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Cover image for A very simple command line tool as a side-project to learn go.

A very simple command line tool as a side-project to learn go.

flrnd profile image Florian Rand ・2 min read

The story

I've been using Larder as my bookmark manager about a year and maybe and a half, more or less. Before Larder, I was -and still- using Buku (a powerful bookmark manager written in Python3 and sqlite3 -from Buku github page). Being used to Buku, one thing I was missing from larder was a cli to do searches directly from the command line, and since I love command line tools, what better excuse to start one in go?

Starting small

Every time I learn something new I like to find small projects, because keeping the idea small helps me to focus on specific tasks. Another reason to start small is because it's easier to finish the project in a reasonable amount of time and it feels great once it's finished, which is also great motivation to continue.

The cli

This is how larder-cli was born a month ago, with Buku in mind and as inspiration. The current state of the cli is not nearly close to being called a complete tool, but that wasn't its purpose. It's been a lot of fun working in this little piece of software and I'm planning to add more features. One thing I want to learn now is a proper way to manage command line args.

Another cool thing, I got an A+ in goreportcard!

goreportcard
(that screen is from my self-hosted app, because for some reason the main app is giving me an error).

I can't embed gitlab repos here so I'll leave the link: https://gitlab.com/flrnprz/larder-cli in case you want to check it out.

Thanks for reading and happy coding!

Posted on Jan 14 by:

flrnd profile

Florian Rand

@flrnd

Designer and Software developer. Very bad writer. I love cats and skateboarding. more ? 🍻 : πŸ––;

Discussion

markdown guide
 

Thanks for sharing your experience with cli and making something you will personally use. For some reason the repo is showing as empty for me.

 

Hey, Fernando thank you for your kind words. I've checked and you are right, it seems you need to login in gitlab to see the repo content, sorry for the inconvenience.

 

As I was registering gitlab features listed "show repos without login". Nevertheless I registered and same outcome. I can see source code for your other two repos.

 

TIL about both Buku and Larder, but I have a question: How do they differ from tools like Evernote/OneNote - and assuming you've used either, which (out of all of them) would you say is the best?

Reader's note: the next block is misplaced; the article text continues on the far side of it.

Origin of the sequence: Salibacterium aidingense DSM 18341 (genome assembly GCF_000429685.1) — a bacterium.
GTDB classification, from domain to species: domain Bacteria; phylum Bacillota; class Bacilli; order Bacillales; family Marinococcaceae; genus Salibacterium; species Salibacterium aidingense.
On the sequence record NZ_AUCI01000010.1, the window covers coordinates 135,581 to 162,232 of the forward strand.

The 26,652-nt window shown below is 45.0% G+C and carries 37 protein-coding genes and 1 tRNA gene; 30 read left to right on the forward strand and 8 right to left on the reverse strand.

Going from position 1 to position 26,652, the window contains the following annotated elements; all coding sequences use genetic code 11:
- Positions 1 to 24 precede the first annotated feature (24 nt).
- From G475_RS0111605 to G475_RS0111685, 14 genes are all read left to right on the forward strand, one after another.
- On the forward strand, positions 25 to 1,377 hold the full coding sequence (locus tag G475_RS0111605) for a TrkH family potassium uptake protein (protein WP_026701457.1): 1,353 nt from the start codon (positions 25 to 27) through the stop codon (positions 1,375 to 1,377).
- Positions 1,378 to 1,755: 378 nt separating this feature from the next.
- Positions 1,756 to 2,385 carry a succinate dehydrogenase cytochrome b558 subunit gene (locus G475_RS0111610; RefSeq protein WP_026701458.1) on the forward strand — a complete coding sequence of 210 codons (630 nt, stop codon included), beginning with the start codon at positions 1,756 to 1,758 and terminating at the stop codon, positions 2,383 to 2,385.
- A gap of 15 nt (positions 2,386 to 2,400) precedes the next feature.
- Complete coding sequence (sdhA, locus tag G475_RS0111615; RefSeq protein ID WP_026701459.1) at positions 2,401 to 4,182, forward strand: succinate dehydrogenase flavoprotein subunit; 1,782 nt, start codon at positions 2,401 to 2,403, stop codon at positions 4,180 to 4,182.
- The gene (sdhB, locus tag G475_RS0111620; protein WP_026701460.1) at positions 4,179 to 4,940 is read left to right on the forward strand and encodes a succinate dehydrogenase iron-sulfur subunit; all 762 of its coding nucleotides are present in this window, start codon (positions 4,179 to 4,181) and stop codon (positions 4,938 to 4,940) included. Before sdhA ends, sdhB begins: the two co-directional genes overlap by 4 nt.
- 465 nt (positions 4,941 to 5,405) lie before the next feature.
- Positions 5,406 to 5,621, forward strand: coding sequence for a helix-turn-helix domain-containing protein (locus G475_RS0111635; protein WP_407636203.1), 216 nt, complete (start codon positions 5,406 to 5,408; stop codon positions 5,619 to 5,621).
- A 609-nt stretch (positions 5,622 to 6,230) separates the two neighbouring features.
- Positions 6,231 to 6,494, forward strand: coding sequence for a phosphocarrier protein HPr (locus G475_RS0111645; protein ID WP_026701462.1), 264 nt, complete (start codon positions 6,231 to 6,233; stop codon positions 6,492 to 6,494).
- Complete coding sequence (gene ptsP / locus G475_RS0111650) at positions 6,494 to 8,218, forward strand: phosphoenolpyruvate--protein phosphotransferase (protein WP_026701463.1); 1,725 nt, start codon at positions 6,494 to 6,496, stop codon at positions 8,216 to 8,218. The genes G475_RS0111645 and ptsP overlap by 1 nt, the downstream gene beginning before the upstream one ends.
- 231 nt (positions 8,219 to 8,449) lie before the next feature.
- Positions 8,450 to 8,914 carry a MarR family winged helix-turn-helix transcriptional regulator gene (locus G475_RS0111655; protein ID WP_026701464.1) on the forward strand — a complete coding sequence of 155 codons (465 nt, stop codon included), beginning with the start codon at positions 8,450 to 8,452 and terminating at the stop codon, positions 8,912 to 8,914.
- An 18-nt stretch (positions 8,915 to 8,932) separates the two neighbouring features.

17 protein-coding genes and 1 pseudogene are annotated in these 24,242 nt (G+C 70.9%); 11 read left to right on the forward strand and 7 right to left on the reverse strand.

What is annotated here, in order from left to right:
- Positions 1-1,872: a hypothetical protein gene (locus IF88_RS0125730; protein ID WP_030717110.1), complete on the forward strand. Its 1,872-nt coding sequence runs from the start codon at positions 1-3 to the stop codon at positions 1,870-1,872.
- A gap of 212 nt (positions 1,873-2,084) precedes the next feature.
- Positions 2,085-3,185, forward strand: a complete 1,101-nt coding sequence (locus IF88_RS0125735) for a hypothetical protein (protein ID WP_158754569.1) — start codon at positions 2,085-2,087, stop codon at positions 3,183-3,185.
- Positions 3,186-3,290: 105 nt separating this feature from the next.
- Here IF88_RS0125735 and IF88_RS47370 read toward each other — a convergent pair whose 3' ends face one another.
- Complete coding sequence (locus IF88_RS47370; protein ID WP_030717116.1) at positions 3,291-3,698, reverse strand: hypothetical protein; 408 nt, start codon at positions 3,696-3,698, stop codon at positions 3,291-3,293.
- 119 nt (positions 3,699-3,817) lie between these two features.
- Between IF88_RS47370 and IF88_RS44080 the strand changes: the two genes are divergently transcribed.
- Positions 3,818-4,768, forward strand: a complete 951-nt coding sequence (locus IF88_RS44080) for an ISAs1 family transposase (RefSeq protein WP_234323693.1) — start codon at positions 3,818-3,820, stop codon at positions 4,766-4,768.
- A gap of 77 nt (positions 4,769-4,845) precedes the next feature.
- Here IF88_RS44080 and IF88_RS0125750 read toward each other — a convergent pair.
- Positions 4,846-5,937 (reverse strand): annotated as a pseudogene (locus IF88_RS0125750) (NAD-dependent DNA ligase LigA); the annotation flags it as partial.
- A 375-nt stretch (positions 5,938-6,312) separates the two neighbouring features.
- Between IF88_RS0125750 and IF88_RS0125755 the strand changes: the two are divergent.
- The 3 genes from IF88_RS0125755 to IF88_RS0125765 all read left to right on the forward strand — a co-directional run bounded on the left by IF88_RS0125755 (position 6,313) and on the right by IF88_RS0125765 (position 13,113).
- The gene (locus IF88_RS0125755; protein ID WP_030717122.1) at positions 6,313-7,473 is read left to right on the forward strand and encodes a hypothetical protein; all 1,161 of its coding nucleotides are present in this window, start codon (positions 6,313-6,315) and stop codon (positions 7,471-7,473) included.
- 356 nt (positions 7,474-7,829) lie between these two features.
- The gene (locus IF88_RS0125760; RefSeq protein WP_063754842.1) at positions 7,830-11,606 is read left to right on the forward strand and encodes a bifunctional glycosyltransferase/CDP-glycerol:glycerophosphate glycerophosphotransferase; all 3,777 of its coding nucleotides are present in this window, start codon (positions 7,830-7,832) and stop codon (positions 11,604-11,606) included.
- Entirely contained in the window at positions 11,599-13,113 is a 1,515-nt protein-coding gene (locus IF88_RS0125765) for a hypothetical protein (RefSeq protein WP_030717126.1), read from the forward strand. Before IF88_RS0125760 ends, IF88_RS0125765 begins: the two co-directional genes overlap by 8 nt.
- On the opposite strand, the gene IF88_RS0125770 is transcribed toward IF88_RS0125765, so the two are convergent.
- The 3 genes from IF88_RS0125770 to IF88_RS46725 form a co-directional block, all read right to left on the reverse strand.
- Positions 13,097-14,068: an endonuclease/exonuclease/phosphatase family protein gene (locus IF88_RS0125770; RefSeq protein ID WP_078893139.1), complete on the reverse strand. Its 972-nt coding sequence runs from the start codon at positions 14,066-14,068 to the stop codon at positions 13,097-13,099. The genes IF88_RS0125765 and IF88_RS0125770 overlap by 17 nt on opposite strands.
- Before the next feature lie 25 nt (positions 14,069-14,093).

I've been using

GitHub logo hound-search / hound

Lightning fast code searching made easy

Hound

Build Status Join the chat at https://gitter.im/etsy/Hound

Hound is an extremely fast source code search engine. The core is based on this article (and code) from Russ Cox Regular Expression Matching with a Trigram Index. Hound itself is a static React frontend that talks to a Go backend. The backend keeps an up-to-date index for each repository and answers searches through a minimal API. Here it is in action:

Hound Screen Capture

Quick Start Guide

Using Go Tools

  1. Use the Go tools to install Hound. The binaries houndd (server) and hound (cli) will be installed in your $GOPATH.
go get github.com/etsy/hound/cmds/
  1. Create a config.json in a directory with your list of repositories.

  2. Run the Hound server with houndd and you should see output similar to:

2015/03/13 09:07:42 Searcher started for statsd
2015/03/13 09:07:42 Searcher started for Hound
2015/03/13 09:07:42 All indexes built
2015/03/13 09:07:42 running server at http://localhost:6080...

Using Docker (1.4+)

  1. Create a config.json in a directory with…





search tool to collate repos that I find (and deem useful for development) for a while - online however, I've used both Evernote and OneNote and neither have really been that useful to me.

Recently I've also started using the "Email this page" Chrome extension in the hope that I can use Google's searching within gmail to help me refer back to useful articles.

 

Hey Alex, I'm not sure if we can compare any of the tools you mention. But hey, if it works for you nice!